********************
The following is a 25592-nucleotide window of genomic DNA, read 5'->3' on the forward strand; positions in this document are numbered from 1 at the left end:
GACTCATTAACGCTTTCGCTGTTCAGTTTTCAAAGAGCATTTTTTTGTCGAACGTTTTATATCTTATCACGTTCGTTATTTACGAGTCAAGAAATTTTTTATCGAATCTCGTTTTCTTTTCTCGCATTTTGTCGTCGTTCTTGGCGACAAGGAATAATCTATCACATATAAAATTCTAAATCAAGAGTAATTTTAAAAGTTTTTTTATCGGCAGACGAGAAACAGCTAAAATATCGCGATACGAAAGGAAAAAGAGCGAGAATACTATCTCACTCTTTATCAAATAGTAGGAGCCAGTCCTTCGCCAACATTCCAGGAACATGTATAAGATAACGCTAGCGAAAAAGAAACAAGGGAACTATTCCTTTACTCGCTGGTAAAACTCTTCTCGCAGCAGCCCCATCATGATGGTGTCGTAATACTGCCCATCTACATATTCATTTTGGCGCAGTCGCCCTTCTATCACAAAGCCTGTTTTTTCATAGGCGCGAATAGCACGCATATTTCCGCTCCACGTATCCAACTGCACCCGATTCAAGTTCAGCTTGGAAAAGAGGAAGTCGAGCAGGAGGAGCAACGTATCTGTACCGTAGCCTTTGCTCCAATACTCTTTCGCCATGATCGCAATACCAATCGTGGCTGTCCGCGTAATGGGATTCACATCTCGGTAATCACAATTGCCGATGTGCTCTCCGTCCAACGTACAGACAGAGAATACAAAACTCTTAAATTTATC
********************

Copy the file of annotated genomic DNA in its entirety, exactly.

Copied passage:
The following is a 25592-nucleotide window of genomic DNA, read 5'->3' on the forward strand; positions in this document are numbered from 1 at the left end:
GACTCATTAACGCTTTCGCTGTTCAGTTTTCAAAGAGCATTTTTTTGTCGAACGTTTTATATCTTATCACGTTCGTTATTTACGAGTCAAGAAATTTTTTATCGAATCTCGTTTTCTTTTCTCGCATTTTGTCGTCGTTCTTGGCGACAAGGAATAATCTATCACATATAAAATTCTAAATCAAGAGTAATTTTAAAAGTTTTTTTATCGGCAGACGAGAAACAGCTAAAATATCGCGATACGAAAGGAAAAAGAGCGAGAATACTATCTCACTCTTTATCAAATAGTAGGAGCCAGTCCTTCGCCAACATTCCAGGAACATGTATAAGATAACGCTAGCGAAAAAGAAACAAGGGAACTATTCCTTTACTCGCTGGTAAAACTCTTCTCGCAGCAGCCCCATCATGATGGTGTCGTAATACTGCCCATCTACATATTCATTTTGGCGCAGTCGCCCTTCTATCACAAAGCCTGTTTTTTCATAGGCGCGAATAGCACGCATATTTCCGCTCCACGTATCCAACTGCACCCGATTCAAGTTCAGCTTGGAAAAGAGGAAGTCGAGCAGGAGGAGCAACGTATCTGTACCGTAGCCTTTGCTCCAATACTCTTTCGCCATGATCGCAATACCAATCGTGGCTGTCCGCGTAATGGGATTCACATCTCGGTAATCACAATTGCCGATGTGCTCTCCGTCCAACGTACAGACAGAGAATACAAAACTCTTAAATTTATC